Chanel lost in its attempt to block Japanese Trademark Registration No. 6160592 for a composite mark consisting of words “GONNA GETCHA” combined with a design made of two inverted and interlocked “G”.
[Opposition case no. 2019-900284, Gazette issued date: December 25, 2020]
The opposed mark consists of the words “GONNA GETCHA” combined with a design made of two inverted and interlocked “G” (see below). Applicant, a Japanese company, M-Paulownia Co., Ltd., filed the opposed mark for use on ‘key rings; personal ornaments; shoe ornaments of precious metal; clocks and watches; unwrought and semi-wrought precious stones and their imitations’ under Class 14 on June 6, 2018.
The mark was published for post-granted opposition on August 6, 2019, without confronting any office action from the JPO examiner.
Opposition by CHANEL
On October 2, 2019, CHANEL SARL filed an Opposition and argued the opposed mark shall be canceled in contravention of Article 4(1)(xi), (xv), and (xix) of the Trademark Law on the ground that:
- The opposed mark is similar to the prestigious Chanel’s monogram made of two inverted “c” displayed as an ellipse in its central point (see below) for goods in class 14 under Registration No. 4864605 and others.
- Given the remarkable degree of popularity and reputation of Chanel’s monogram, relevant consumers with an ordinary care are likely to confuse a source of the goods bearing the opposed with CHANEL.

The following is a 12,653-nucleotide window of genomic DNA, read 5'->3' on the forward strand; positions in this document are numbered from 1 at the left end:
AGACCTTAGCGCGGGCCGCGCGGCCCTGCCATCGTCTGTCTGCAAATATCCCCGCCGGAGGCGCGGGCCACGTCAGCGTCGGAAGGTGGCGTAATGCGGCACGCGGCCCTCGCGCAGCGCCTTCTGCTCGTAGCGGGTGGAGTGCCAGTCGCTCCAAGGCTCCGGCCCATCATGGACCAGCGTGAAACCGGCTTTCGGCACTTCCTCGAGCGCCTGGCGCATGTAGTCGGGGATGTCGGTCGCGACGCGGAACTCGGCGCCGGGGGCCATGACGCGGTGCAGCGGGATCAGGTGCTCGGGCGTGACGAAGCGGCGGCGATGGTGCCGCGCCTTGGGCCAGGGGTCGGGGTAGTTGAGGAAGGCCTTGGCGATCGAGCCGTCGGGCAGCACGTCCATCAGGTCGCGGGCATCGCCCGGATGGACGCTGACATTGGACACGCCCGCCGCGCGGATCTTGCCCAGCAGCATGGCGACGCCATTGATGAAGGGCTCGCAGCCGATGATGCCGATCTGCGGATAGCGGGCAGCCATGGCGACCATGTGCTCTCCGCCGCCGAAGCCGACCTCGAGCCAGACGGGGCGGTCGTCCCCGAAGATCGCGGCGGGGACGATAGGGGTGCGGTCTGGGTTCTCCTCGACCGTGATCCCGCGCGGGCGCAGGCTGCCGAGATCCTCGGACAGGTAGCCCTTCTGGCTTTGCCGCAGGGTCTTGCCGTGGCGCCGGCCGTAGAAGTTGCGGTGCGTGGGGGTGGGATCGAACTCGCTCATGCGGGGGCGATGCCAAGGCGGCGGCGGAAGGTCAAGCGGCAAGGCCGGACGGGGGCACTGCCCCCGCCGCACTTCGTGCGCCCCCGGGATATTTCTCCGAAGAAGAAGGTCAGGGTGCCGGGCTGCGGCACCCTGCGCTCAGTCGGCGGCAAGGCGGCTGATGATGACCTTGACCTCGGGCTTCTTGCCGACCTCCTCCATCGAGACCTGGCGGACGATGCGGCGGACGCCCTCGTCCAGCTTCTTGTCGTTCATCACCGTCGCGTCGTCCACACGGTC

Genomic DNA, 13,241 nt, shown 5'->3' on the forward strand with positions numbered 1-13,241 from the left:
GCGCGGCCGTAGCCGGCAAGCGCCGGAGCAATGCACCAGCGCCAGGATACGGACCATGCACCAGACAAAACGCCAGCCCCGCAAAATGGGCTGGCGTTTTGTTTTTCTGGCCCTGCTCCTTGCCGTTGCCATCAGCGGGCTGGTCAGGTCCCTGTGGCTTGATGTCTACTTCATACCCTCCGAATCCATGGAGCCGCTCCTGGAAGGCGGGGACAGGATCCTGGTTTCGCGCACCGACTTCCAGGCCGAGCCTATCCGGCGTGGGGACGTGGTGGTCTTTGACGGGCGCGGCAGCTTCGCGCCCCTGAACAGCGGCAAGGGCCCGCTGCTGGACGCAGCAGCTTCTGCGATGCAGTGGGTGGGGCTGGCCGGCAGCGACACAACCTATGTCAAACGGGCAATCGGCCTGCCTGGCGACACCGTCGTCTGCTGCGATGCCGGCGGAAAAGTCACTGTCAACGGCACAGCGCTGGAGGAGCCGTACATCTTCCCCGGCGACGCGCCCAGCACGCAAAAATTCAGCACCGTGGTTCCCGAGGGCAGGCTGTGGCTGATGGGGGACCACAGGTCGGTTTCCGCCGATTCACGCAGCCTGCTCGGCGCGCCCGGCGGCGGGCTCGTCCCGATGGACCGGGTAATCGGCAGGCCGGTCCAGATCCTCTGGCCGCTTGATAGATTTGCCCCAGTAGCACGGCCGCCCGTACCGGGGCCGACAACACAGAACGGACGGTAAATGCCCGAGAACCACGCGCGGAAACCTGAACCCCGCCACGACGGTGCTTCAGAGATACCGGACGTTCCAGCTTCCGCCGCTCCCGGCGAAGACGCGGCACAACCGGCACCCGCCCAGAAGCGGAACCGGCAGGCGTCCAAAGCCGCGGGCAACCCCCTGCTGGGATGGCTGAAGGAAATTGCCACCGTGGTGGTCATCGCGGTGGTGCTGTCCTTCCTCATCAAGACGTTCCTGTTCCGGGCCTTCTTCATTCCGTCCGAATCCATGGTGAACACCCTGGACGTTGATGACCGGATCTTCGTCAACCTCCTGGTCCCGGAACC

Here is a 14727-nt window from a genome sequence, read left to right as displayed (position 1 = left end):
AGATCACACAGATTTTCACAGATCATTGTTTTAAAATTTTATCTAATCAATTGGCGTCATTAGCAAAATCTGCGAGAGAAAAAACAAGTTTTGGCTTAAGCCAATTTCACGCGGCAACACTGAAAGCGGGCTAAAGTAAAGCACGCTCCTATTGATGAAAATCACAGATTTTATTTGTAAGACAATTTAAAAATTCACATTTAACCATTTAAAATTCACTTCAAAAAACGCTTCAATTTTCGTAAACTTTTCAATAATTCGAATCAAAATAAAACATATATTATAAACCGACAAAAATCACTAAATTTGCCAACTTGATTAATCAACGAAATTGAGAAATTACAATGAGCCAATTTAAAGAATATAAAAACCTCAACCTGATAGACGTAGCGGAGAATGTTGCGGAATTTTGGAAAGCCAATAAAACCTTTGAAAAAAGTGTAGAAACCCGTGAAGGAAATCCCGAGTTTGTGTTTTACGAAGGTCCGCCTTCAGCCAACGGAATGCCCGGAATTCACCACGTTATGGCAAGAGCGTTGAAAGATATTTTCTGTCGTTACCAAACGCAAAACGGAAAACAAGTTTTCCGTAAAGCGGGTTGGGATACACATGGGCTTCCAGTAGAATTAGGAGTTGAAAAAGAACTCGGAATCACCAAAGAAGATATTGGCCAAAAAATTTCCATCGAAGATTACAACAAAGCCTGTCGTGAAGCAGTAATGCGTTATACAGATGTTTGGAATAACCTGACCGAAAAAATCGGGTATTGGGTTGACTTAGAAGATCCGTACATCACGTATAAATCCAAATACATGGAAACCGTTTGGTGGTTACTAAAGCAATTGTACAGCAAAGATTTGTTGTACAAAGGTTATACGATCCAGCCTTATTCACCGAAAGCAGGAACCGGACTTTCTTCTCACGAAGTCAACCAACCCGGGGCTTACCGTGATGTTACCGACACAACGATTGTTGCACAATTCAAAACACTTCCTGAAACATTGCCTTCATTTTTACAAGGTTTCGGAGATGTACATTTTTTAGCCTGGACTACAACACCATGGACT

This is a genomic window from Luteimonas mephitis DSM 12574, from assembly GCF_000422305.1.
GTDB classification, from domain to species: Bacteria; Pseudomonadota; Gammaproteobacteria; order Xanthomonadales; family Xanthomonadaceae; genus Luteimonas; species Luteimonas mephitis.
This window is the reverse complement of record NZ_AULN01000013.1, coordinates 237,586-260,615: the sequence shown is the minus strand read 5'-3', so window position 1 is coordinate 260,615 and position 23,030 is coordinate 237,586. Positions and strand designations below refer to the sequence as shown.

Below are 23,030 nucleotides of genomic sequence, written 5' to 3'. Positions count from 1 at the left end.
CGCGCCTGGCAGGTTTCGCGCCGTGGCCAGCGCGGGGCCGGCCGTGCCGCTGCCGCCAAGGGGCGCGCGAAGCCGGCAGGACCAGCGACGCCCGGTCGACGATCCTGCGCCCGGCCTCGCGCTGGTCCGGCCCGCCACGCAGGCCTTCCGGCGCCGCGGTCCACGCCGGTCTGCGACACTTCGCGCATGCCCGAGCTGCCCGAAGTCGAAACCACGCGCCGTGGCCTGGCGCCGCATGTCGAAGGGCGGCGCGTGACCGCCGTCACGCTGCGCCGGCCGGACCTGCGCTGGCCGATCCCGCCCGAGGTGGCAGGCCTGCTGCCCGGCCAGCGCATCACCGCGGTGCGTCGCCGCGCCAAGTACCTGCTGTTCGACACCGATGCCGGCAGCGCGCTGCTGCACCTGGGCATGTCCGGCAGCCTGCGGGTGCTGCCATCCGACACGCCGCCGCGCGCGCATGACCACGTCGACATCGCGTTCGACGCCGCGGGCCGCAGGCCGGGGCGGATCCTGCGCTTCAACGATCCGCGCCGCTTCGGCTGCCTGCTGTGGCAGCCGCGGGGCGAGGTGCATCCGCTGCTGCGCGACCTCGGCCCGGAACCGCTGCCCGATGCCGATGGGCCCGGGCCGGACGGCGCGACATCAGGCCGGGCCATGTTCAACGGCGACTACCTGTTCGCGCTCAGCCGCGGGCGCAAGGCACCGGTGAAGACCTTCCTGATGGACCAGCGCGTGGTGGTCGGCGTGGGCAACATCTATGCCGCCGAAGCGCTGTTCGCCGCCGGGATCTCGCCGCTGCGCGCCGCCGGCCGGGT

- Applicant must have applied the opposed mark, confusingly similar to Chanel’s monogram with an unfair intention to take advantage of the reputation and goodwill associated with Chanel’s famous trademark.
The JPO Opposition Board admitted that Chanel’s monogram has acquired a high degree of reputation among relevant consumers in Japan based on substantial use of the monogram on various fashion items including jewelry, accessories, and watches under Class 14. Allegedly, CHANEL spent more than 5 billion JP-Yen on advertising in Japan each year since 2014. Annual sales revenue exceeds 50 billion JP-Yen. Jewelry accounts for 3 billion JP-Yen of the revenue.
In the meantime, the JPO denied the similarity between the opposed mark and the monogram. From appearance, the differences arising from ‘C’ or ‘G’ and “GONNA GETCHA” would give rise to a distinctive impression. Phonetically and conceptually, it is obvious that both marks are sufficiently distinguishable by virtues of the differences.
Given a low degree of similarity between the marks, the Board held the opposed mark is unlikely to cause confusion when used on goods under class 14.
Assuming that both marks are dissimilar, the Board was unable to find any reasonable ground to believe that the applicant aimed for free-riding on the goodwill of Chanel’s monogram.
Based on the foregoing, the JPO dismissed the entire allegations of CHANEL SARL and allowed the opposed mark to register as the status quo.